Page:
One of the benefits of utilizing Suboxone as a medication-assisted treatment after opiate addiction is to more smoothly – and more quickly – transition into recovery and enjoy the benefits of a clean and sober life. Employment is one of those benefits, and the concern that it could be threatened by the very thing sustaining the person’s recovery is understandably worrisome. So does Suboxone show up on a drug test at work? And more importantly, if it does, will it threaten the person’s employability?
The Short Answer
A drug test that is specifically looking for buprenorphine will pick up on the presence of Suboxone. However, it is not guaranteed that an employer – or anyone who tests for drug use, for that matter – will look for buprenorphine when testing for drugs. Most drug screening panels do not include buprenorphine among the drugs that it detects. Even the urine test commonly used to identify the use of heroin, methadone, and other opiate drugs will not pick up on buprenorphine in the people who use only buprenorphine and nothing else. In most cases, employers test for:
- Benzodiazepines (i.e. Xanax, Valium)
- Barbiturates (i.e. phenobarbital, secobarbital)
- Amphetamines and methamphetamines
- MDMA (i.e. Ecstasy, Molly)
- Opiates (i.e. oxycodone, hydrocodone)
- Phencyclidine (PCP)
This is not to say that buprenorphine will never be the focus of an employer drug test. Since 2011, more and more employers are including the drug on their test panel. In most cases, buprenorphine will be in the system in high enough doses to be detected via drug test for a week to 10 days after last use. This rate could vary depending upon the person’s metabolism as well as the amount of the dose taken.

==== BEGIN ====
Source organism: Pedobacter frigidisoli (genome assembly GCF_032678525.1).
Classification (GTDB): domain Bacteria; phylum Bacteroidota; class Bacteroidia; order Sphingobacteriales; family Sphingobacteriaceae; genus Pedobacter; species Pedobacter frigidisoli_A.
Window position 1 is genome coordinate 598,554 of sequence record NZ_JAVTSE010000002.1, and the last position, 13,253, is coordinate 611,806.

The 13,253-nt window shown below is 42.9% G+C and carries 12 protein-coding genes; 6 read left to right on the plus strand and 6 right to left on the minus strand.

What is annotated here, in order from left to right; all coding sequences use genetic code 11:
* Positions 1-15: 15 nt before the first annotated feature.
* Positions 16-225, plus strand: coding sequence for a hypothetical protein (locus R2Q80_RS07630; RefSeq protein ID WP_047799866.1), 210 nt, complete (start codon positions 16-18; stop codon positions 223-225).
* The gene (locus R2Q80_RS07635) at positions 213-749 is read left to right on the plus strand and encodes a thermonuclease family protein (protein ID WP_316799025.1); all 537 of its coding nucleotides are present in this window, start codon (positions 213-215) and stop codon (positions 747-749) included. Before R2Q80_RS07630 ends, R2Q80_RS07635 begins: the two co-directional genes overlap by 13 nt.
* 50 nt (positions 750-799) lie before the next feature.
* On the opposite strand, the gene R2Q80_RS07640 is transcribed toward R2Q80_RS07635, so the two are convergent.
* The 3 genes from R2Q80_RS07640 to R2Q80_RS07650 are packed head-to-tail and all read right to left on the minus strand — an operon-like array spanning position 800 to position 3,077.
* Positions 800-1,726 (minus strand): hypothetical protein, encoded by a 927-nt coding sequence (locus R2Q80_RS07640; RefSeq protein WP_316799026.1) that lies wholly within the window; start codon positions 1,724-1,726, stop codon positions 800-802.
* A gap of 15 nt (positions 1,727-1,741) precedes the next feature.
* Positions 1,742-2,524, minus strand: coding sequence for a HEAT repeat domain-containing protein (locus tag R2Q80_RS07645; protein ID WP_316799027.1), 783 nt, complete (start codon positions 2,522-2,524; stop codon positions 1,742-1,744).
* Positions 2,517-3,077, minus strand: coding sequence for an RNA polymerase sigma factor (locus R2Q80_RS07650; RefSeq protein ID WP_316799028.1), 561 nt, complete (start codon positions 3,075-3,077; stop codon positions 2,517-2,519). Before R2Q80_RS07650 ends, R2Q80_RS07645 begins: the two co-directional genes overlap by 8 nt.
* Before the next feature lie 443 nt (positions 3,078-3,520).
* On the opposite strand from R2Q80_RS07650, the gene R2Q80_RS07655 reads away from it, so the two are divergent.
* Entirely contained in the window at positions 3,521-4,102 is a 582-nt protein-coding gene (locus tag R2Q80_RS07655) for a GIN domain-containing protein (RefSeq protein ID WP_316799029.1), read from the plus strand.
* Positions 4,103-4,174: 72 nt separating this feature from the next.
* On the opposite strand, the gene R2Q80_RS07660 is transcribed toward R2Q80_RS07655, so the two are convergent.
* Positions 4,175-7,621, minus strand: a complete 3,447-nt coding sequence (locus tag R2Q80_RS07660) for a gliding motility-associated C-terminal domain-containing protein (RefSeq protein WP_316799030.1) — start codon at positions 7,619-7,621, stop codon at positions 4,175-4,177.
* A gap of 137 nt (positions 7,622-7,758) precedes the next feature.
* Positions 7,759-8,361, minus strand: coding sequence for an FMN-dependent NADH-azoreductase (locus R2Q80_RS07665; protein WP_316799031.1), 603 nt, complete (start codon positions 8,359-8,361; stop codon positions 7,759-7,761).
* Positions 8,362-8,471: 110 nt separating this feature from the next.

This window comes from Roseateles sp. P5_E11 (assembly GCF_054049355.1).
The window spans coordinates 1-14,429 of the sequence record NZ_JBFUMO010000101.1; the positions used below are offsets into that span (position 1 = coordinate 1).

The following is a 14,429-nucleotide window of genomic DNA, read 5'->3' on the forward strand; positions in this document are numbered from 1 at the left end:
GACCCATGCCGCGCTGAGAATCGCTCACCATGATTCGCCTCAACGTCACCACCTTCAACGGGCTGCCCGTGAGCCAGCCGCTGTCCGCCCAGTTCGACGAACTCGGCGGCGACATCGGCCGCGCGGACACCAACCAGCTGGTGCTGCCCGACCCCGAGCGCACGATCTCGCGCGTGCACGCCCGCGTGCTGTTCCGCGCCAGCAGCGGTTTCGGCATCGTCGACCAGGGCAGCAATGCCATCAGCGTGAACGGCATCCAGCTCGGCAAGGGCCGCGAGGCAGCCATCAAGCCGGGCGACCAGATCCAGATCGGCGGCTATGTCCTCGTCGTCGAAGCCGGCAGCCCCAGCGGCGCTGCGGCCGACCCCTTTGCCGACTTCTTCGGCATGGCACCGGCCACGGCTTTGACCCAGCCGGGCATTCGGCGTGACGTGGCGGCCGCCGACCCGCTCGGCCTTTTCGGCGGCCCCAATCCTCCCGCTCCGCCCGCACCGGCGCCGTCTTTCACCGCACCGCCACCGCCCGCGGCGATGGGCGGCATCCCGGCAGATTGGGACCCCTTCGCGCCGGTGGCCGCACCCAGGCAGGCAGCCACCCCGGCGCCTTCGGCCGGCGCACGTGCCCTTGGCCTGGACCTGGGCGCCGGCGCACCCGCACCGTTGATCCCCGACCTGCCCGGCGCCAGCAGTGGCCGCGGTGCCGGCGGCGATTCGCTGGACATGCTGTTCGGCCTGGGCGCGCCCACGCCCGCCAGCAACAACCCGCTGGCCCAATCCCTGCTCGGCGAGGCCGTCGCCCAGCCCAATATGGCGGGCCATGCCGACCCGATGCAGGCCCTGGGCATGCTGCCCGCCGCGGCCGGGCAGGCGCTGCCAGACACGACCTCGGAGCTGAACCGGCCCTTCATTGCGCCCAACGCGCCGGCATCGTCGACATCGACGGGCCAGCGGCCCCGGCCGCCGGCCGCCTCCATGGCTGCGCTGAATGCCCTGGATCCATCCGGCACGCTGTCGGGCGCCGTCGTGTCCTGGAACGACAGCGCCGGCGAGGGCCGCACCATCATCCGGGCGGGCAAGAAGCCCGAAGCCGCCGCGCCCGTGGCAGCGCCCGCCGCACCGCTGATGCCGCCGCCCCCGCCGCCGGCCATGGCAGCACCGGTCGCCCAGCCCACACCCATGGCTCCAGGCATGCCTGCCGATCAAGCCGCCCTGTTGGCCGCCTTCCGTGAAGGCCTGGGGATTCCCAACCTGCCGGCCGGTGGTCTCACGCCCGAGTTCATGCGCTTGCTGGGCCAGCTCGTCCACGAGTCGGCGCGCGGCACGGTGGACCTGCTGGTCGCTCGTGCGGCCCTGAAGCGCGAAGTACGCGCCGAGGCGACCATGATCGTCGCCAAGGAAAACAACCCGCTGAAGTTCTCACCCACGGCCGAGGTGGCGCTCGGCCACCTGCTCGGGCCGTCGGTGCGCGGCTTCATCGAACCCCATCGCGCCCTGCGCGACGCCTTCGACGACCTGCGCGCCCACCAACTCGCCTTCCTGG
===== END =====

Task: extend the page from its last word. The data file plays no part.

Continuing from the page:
It is debatable whether or not buprenorphine taken for therapeutic purposes with the prescription of a doctor would qualify as a firing offense. It depends upon the contract that the employee signed with the employer upon embarking upon employment. Though buprenorphine can be abused, and finding its use on a drug test can mean that someone is using drugs recreationally, it can also mean that someone is working to manage an addiction and staying clean and sober – especially if no other drugs are detected. However, if the employee signed a zero-tolerance drug policy and agreed to take no drugs of any kind for any purpose, then, in the eyes of the employer, it may not matter why he or she is taking buprenorphine.
Not a Life Sentence
Buprenorphine can be exceedingly helpful in aiding patients in the transition from active drug use into active sobriety, but it is not a medication that needs to be taken for life. Patients who are ready can transition off the drug, slowly stepping down their dose as they feel comfortable. However, it is important to note that continued sobriety is the most important thing, and if at any time the patient feels like he or she may relapse, then the medication dose should be adjusted as needed. What do you need to break free from opiate dependence? Contact Futures Recovery Healthcare today to learn about our opiate detox and addiction treatment programs.